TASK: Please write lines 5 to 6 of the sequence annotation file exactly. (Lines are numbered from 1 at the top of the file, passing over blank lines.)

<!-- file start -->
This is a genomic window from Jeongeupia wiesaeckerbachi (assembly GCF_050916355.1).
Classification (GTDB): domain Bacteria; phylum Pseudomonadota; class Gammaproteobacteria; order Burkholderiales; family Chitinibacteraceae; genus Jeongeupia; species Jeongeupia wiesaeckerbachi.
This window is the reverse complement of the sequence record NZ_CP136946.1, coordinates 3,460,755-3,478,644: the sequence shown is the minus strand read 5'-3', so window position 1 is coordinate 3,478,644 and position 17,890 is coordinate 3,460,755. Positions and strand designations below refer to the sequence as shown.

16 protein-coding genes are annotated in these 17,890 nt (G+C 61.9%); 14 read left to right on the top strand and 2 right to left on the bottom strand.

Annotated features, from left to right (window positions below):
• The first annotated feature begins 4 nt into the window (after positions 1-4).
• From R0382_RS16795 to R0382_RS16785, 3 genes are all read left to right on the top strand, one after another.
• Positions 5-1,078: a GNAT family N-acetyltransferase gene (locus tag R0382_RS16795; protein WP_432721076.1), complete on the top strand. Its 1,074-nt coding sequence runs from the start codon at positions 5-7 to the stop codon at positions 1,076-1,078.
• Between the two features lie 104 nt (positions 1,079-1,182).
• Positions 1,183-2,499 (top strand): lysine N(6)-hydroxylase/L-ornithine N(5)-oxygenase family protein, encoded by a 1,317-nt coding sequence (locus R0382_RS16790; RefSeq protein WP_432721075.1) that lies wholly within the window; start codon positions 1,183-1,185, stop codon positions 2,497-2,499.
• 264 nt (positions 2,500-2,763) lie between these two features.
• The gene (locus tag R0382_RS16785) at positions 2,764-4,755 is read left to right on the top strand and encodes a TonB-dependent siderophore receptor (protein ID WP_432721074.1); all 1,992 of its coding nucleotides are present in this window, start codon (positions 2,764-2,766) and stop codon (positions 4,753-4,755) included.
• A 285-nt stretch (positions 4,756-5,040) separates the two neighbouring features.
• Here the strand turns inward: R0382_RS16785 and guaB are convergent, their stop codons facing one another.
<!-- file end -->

Annotated features, from left to right (window positions below):
• The first annotated feature begins 4 nt into the window (after positions 1-4).